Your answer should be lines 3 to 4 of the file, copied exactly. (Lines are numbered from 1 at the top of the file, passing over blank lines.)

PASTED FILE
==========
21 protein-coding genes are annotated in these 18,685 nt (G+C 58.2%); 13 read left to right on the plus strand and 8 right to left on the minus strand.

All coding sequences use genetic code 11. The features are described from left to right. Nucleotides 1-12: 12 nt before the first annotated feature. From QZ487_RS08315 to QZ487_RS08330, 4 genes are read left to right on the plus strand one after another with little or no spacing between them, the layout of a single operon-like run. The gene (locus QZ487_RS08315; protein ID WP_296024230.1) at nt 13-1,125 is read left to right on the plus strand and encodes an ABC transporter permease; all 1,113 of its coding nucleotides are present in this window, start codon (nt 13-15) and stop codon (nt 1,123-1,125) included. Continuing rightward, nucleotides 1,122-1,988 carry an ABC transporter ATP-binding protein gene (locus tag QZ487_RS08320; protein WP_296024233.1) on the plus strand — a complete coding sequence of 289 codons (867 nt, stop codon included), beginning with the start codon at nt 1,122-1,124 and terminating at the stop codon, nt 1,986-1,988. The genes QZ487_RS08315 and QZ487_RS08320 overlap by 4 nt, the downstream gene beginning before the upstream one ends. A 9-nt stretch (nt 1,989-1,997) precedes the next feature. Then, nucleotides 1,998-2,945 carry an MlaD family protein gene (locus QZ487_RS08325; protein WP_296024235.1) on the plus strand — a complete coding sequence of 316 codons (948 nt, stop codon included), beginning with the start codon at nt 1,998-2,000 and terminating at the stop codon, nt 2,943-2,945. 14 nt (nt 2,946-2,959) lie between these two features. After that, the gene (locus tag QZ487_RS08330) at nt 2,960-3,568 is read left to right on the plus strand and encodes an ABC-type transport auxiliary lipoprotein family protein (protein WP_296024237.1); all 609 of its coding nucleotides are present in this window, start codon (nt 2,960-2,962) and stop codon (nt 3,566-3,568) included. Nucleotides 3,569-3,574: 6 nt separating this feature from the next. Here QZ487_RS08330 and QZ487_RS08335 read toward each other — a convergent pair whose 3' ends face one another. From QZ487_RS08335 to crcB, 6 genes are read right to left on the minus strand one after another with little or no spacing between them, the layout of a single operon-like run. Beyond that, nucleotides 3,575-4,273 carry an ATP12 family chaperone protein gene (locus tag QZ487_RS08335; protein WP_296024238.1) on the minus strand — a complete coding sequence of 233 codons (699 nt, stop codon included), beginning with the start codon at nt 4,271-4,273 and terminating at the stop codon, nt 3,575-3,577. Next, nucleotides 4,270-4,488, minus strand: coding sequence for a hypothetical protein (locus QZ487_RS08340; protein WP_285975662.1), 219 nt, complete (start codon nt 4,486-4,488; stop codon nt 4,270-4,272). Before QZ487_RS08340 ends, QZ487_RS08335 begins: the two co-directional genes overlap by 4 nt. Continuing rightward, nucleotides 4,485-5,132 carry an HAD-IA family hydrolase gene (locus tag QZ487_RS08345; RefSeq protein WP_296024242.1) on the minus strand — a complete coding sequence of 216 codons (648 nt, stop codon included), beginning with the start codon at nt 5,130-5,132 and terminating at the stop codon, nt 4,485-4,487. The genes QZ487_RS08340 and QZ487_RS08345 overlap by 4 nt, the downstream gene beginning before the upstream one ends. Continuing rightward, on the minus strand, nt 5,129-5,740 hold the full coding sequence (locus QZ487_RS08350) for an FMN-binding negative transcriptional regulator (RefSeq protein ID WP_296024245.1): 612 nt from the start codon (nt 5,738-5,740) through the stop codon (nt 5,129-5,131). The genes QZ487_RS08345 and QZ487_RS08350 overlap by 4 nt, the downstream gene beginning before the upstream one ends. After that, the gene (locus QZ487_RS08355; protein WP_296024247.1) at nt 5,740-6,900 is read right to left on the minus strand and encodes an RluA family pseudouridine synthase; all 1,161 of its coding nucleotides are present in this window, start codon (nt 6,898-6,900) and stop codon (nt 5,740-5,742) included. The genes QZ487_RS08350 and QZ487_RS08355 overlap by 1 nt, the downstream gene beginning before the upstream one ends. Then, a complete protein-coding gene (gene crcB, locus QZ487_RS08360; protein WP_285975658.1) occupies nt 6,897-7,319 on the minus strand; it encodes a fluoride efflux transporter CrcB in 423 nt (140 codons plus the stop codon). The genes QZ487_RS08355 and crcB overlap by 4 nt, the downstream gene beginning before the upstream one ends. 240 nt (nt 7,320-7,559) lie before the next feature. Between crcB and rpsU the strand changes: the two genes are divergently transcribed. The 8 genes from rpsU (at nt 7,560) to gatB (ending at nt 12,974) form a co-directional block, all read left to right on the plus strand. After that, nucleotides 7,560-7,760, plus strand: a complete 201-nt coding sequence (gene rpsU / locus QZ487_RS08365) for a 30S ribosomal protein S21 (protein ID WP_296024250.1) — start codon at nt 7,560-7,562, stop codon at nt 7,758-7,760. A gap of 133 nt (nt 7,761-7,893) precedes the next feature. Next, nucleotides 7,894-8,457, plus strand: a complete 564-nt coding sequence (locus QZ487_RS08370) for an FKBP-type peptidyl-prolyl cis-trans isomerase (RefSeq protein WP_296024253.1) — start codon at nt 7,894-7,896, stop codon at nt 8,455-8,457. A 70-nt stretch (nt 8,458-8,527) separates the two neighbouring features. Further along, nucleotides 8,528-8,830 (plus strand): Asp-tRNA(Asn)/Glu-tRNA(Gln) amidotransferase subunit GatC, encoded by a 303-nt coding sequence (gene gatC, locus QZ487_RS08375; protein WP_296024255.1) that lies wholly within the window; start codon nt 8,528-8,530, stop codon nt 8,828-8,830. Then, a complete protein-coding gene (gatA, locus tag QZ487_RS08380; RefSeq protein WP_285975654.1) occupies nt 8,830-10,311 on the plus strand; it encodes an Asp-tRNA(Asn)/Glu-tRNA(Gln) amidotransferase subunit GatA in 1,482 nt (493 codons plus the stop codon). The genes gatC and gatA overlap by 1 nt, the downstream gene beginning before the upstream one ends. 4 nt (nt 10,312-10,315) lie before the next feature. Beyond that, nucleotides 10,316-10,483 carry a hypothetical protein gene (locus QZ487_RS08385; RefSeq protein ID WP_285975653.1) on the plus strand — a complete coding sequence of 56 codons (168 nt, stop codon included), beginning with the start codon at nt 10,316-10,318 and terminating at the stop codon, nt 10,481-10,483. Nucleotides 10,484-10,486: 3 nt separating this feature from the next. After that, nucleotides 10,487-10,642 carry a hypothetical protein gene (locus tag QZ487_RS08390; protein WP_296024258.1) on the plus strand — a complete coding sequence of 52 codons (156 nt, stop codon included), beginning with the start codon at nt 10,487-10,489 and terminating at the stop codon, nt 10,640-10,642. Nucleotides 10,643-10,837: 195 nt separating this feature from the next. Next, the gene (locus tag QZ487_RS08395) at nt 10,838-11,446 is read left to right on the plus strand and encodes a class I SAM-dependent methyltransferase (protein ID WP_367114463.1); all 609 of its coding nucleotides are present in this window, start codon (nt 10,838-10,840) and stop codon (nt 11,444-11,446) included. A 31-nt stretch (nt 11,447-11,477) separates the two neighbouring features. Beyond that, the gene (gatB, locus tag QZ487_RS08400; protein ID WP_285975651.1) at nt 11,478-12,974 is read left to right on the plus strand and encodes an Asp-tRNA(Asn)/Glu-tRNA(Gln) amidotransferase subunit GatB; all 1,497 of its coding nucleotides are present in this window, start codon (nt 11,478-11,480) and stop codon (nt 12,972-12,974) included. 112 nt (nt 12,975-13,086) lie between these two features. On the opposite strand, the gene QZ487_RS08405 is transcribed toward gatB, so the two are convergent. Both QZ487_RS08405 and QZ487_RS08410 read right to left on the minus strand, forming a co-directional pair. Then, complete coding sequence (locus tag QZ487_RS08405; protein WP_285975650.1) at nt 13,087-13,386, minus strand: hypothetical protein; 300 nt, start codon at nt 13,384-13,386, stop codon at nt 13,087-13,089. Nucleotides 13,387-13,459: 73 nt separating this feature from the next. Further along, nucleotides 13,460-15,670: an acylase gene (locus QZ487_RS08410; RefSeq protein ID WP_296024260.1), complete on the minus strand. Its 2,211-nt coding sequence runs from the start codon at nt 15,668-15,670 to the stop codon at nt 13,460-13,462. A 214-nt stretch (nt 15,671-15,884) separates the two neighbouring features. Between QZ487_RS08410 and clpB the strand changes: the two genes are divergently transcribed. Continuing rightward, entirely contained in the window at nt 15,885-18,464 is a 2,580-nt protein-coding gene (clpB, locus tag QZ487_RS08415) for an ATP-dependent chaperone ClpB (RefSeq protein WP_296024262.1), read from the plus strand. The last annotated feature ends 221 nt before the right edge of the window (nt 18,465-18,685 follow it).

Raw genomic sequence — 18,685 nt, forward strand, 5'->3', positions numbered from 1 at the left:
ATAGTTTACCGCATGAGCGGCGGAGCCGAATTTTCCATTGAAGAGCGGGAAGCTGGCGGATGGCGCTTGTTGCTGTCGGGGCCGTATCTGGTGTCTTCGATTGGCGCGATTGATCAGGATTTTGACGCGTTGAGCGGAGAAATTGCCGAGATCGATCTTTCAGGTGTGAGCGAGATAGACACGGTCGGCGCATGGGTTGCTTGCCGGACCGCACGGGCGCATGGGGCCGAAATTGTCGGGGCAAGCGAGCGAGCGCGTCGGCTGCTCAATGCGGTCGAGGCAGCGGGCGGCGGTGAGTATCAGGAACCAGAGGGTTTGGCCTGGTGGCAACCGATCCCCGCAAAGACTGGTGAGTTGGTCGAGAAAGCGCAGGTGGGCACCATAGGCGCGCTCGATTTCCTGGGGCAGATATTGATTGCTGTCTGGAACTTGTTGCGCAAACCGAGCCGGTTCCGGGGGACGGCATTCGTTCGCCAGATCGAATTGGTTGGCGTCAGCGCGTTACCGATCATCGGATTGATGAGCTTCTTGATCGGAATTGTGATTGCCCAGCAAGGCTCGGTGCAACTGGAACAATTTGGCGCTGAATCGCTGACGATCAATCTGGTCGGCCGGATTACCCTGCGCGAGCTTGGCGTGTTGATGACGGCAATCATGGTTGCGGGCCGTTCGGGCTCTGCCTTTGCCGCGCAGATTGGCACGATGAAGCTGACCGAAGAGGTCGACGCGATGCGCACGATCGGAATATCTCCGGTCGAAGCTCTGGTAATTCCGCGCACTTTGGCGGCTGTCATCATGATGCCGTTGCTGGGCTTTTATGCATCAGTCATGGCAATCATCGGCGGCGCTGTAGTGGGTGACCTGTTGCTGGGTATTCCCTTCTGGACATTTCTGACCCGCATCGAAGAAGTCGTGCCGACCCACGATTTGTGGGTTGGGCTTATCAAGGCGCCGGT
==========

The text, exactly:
Raw genomic sequence — 18,685 nt, forward strand, 5'->3', positions numbered from 1 at the left:
ATAGTTTACCGCATGAGCGGCGGAGCCGAATTTTCCATTGAAGAGCGGGAAGCTGGCGGATGGCGCTTGTTGCTGTCGGGGCCGTATCTGGTGTCTTCGATTGGCGCGATTGATCAGGATTTTGACGCGTTGAGCGGAGAAATTGCCGAGATCGATCTTTCAGGTGTGAGCGAGATAGACACGGTCGGCGCATGGGTTGCTTGCCGGACCGCACGGGCGCATGGGGCCGAAATTGTCGGGGCAAGCGAGCGAGCGCGTCGGCTGCTCAATGCGGTCGAGGCAGCGGGCGGCGGTGAGTATCAGGAACCAGAGGGTTTGGCCTGGTGGCAACCGATCCCCGCAAAGACTGGTGAGTTGGTCGAGAAAGCGCAGGTGGGCACCATAGGCGCGCTCGATTTCCTGGGGCAGATATTGATTGCTGTCTGGAACTTGTTGCGCAAACCGAGCCGGTTCCGGGGGACGGCATTCGTTCGCCAGATCGAATTGGTTGGCGTCAGCGCGTTACCGATCATCGGATTGATGAGCTTCTTGATCGGAATTGTGATTGCCCAGCAAGGCTCGGTGCAACTGGAACAATTTGGCGCTGAATCGCTGACGATCAATCTGGTCGGCCGGATTACCCTGCGCGAGCTTGGCGTGTTGATGACGGCAATCATGGTTGCGGGCCGTTCGGGCTCTGCCTTTGCCGCGCAGATTGGCACGATGAAGCTGACCGAAGAGGTCGACGCGATGCGCACGATCGGAATATCTCCGGTCGAAGCTCTGGTAATTCCGCGCACTTTGGCGGCTGTCATCATGATGCCGTTGCTGGGCTTTTATGCATCAGTCATGGCAATCATCGGCGGCGCTGTAGTGGGTGACCTGTTGCTGGGTATTCCCTTCTGGACATTTCTGACCCGCATCGAAGAAGTCGTGCCGACCCACGATTTGTGGGTTGGGCTTATCAAGGCGCCGGT